For those of you old enough to remember when cigarette companies could advertise their products, you will surely remember the Marlboro Man. The Marlboro Man was a prototypical American icon, he was a cowboy. He fully embodied the all-American concept of rugged individualism. As an American brand, there could be no better shorthand than to align your product with the cowboy, it showed how American you were.
It’s no surprise that a cowboy would be used as the icon for the American ideal. The cowboy who choses to forge his own path, who is self-reliant, who pulls himself up by his boot straps, used to be revered by many as the ideal version of an American.
As times moved on, that ideal became less and less of an aspirational goal. This shift away from rugged individualism as an American ideal started with progressives. As progressives began to more enthusiastically embrace more collectivist policies, it was natural that championing individualism (rugged or otherwise) didn’t square with collectivism.
In hindsight, the mid-1990’s may be seen as a tipping point. In 1996, Hilary Clinton, then the First Lady, released a book titled “It Takes a Village and Other Lessons Children Teach Us.” The book’s title and main thesis are derived from the African proverb: it takes a village to raise a child.
When the book came out, conservatives, who were still fully enthralled with rugged individualism, roundly derided the idea that parenting wasn’t a personal choice or that parents needed the support of their community to raise their children.
But as with most things, the Overton Window shifted over time and now even conservatives have begun to embrace their own version of collectivist concepts. Conservatives have not fully embraced socialism. However, with the rise of Donald Trump, the conservatives have definitely become more welcoming to certain ideologies, like populism, that are, at their core, collectivist in nature.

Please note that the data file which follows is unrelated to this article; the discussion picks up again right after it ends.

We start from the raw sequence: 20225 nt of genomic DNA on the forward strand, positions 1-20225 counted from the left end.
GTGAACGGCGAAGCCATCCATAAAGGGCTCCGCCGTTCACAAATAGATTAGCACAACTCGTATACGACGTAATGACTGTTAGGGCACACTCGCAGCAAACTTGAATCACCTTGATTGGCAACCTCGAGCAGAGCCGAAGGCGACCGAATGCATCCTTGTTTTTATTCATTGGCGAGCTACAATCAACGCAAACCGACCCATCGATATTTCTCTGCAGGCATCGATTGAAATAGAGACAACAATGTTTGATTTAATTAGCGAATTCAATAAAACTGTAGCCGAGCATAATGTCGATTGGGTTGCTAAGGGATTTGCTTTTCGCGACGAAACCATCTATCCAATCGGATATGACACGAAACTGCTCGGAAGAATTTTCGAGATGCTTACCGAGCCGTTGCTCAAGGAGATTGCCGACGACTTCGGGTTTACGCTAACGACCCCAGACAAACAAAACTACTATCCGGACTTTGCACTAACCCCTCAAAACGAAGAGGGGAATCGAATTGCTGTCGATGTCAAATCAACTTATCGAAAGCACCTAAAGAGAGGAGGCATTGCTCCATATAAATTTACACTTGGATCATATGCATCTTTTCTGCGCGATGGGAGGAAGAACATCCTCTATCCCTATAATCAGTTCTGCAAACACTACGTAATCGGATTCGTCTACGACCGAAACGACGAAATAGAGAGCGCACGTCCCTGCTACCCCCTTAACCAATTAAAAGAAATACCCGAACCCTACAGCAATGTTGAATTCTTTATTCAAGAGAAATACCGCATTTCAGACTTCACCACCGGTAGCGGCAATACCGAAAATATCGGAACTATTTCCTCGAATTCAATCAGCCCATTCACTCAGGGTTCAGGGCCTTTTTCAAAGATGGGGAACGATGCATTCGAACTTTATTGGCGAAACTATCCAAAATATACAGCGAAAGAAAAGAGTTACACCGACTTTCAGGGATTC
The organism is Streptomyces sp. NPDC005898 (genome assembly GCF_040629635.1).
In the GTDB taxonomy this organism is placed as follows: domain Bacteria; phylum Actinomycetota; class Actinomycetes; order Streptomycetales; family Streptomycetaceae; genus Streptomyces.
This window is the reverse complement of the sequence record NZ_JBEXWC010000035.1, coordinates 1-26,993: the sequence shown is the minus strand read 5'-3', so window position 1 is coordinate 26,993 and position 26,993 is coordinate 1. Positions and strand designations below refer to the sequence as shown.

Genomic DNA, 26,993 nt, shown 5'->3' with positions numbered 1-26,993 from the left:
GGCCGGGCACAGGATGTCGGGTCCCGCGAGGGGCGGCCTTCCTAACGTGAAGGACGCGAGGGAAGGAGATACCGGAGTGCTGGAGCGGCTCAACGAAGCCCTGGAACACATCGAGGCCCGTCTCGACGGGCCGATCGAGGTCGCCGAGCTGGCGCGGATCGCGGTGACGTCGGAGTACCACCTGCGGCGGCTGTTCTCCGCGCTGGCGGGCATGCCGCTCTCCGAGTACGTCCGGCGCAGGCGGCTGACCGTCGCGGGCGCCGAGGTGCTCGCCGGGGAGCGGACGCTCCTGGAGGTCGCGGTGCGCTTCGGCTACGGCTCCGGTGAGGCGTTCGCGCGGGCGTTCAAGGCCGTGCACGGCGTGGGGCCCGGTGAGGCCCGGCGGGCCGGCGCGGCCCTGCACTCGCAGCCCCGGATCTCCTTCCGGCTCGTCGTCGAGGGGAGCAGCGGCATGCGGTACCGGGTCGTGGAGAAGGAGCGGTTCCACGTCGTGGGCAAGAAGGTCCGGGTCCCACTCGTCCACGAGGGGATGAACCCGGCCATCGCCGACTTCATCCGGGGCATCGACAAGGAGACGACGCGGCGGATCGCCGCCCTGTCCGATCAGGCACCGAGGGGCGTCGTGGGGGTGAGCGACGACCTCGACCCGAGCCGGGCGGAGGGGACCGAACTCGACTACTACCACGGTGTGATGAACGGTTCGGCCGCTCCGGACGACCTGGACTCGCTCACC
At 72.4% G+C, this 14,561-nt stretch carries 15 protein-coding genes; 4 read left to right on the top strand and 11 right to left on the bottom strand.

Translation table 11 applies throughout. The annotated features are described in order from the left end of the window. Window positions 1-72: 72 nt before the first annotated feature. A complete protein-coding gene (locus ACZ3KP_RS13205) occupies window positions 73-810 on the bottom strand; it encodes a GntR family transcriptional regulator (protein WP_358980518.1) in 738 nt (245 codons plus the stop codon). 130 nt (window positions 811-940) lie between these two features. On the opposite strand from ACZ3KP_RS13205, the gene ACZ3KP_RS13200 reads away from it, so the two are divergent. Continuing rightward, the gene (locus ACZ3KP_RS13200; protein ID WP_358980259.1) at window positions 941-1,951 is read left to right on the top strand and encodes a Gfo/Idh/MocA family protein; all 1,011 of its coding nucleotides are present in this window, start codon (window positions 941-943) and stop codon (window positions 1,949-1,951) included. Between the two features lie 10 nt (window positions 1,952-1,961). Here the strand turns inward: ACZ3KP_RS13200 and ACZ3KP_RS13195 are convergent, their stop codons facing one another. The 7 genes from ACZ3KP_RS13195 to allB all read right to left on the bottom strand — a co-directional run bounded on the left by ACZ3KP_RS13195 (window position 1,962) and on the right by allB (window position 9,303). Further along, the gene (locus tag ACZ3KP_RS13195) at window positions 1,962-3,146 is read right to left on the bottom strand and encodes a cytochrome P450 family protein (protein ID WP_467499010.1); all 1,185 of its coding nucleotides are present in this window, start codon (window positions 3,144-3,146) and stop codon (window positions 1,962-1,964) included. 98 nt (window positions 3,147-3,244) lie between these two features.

The basic idea behind populism is that the power of the group is superior to the power of the individual. The conservative’s current nationalist populist movement loves to hang their hat on the concept of the “silent majority,” the idea that the pandering to niche constituencies by progressives has completely left the “forgotten men and women” of the silent majority out of the equation.
As Mike Fuez laid out in his latest piece, as the Trump presidency has evolved, the interventionist economic policies of the administration have taken on a new name, “common good capitalism,” and a host of formerly conservative thinkers have gotten deep into the weeds of arguing that the government knows better how to manage the economy. They reason this is to keep us from making poor choices, but the outcome is that it keeps us from making any choices at all.
The fact that both major political parties have abandoned this long-held American ideal of rugged individualism is troubling to those of us who still hew to a liberty-oriented political and economic philosophies.
Those of us who want to be left alone by our government and who want the free market to operate without government intervention to dictate winners and losers still believe in the power of rugged individuals and the value of their liberty to make personal choices.
This individualism is hard-wired in the American spirit, or at least it used to be. It is what motivated scores of people to leave their families and homes and venture across an ocean in search of a better life. It’s what motivated people to rebel against their king to be left to their own devices. It’s what motivated people to leave their established communities on the east coast and head into the unexplored and untamed west.
Individualism is in our DNA. Where has that independent spirit gone? Why are we so willing to opt for comfort and rely on the nanny-state of big government programs to rule our lives?
People like to chalk up our economic ills to “late stage capitalism.” Perhaps our real peril is actually late stage liberty?
Perhaps we have started to take our liberty for granted. We are no longer chaffing at the yoke of the collectivist state. We are no longer “yearning to breathe free.”
The demise of rugged individualism may ultimately lead to the demise of our great experiment in liberty.
I don’t know about anyone else, but to paraphrase Dylan Thomas: I won’t go quietly into that good night. I will rage, rage at the dying of the liberty’s light.